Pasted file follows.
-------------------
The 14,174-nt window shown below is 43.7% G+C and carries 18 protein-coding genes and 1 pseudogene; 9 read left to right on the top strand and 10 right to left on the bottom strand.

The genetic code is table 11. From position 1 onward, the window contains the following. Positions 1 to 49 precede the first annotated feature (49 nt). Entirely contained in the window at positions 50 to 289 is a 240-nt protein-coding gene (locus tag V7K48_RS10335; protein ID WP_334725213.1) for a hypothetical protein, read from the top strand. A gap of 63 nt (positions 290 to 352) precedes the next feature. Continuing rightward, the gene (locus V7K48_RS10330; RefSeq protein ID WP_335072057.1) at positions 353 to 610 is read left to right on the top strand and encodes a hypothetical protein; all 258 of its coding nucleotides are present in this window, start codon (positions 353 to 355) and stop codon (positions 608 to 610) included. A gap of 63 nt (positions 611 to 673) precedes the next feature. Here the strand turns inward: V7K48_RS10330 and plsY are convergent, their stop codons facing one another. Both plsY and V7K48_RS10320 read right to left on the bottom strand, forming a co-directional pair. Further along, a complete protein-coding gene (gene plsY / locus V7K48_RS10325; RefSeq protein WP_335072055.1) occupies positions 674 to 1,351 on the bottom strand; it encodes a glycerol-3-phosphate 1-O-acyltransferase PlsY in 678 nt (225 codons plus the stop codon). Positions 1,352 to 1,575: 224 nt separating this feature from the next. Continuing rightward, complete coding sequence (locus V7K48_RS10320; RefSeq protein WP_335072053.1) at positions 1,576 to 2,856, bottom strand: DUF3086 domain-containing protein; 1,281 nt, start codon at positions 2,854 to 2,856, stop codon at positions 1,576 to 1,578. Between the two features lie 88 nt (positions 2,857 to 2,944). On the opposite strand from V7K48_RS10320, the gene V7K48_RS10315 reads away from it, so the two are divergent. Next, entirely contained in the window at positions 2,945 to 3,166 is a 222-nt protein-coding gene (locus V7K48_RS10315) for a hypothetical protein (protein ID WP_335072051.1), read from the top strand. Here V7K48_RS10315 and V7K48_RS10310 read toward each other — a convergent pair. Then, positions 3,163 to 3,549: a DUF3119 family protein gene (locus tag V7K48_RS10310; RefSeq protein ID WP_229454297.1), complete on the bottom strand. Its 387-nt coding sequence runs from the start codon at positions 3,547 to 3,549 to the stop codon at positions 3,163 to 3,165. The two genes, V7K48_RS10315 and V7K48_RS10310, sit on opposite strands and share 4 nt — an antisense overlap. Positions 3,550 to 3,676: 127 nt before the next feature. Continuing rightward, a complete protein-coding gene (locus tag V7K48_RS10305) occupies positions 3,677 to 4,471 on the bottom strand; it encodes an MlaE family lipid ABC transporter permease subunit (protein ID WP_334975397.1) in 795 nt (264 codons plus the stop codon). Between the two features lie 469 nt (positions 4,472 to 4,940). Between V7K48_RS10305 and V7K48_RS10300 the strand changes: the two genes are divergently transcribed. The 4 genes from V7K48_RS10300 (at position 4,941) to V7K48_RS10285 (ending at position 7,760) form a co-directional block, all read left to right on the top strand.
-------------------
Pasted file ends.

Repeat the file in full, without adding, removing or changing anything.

The 14,174-nt window shown below is 43.7% G+C and carries 18 protein-coding genes and 1 pseudogene; 9 read left to right on the top strand and 10 right to left on the bottom strand.

The genetic code is table 11. From position 1 onward, the window contains the following. Positions 1 to 49 precede the first annotated feature (49 nt). Entirely contained in the window at positions 50 to 289 is a 240-nt protein-coding gene (locus tag V7K48_RS10335; protein ID WP_334725213.1) for a hypothetical protein, read from the top strand. A gap of 63 nt (positions 290 to 352) precedes the next feature. Continuing rightward, the gene (locus V7K48_RS10330; RefSeq protein ID WP_335072057.1) at positions 353 to 610 is read left to right on the top strand and encodes a hypothetical protein; all 258 of its coding nucleotides are present in this window, start codon (positions 353 to 355) and stop codon (positions 608 to 610) included. A gap of 63 nt (positions 611 to 673) precedes the next feature. Here the strand turns inward: V7K48_RS10330 and plsY are convergent, their stop codons facing one another. Both plsY and V7K48_RS10320 read right to left on the bottom strand, forming a co-directional pair. Further along, a complete protein-coding gene (gene plsY / locus V7K48_RS10325; RefSeq protein WP_335072055.1) occupies positions 674 to 1,351 on the bottom strand; it encodes a glycerol-3-phosphate 1-O-acyltransferase PlsY in 678 nt (225 codons plus the stop codon). Positions 1,352 to 1,575: 224 nt separating this feature from the next. Continuing rightward, complete coding sequence (locus V7K48_RS10320; RefSeq protein WP_335072053.1) at positions 1,576 to 2,856, bottom strand: DUF3086 domain-containing protein; 1,281 nt, start codon at positions 2,854 to 2,856, stop codon at positions 1,576 to 1,578. Between the two features lie 88 nt (positions 2,857 to 2,944). On the opposite strand from V7K48_RS10320, the gene V7K48_RS10315 reads away from it, so the two are divergent. Next, entirely contained in the window at positions 2,945 to 3,166 is a 222-nt protein-coding gene (locus V7K48_RS10315) for a hypothetical protein (protein ID WP_335072051.1), read from the top strand. Here V7K48_RS10315 and V7K48_RS10310 read toward each other — a convergent pair. Then, positions 3,163 to 3,549: a DUF3119 family protein gene (locus tag V7K48_RS10310; RefSeq protein ID WP_229454297.1), complete on the bottom strand. Its 387-nt coding sequence runs from the start codon at positions 3,547 to 3,549 to the stop codon at positions 3,163 to 3,165. The two genes, V7K48_RS10315 and V7K48_RS10310, sit on opposite strands and share 4 nt — an antisense overlap. Positions 3,550 to 3,676: 127 nt before the next feature. Continuing rightward, a complete protein-coding gene (locus tag V7K48_RS10305) occupies positions 3,677 to 4,471 on the bottom strand; it encodes an MlaE family lipid ABC transporter permease subunit (protein ID WP_334975397.1) in 795 nt (264 codons plus the stop codon). Between the two features lie 469 nt (positions 4,472 to 4,940). Between V7K48_RS10305 and V7K48_RS10300 the strand changes: the two genes are divergently transcribed. The 4 genes from V7K48_RS10300 (at position 4,941) to V7K48_RS10285 (ending at position 7,760) form a co-directional block, all read left to right on the top strand.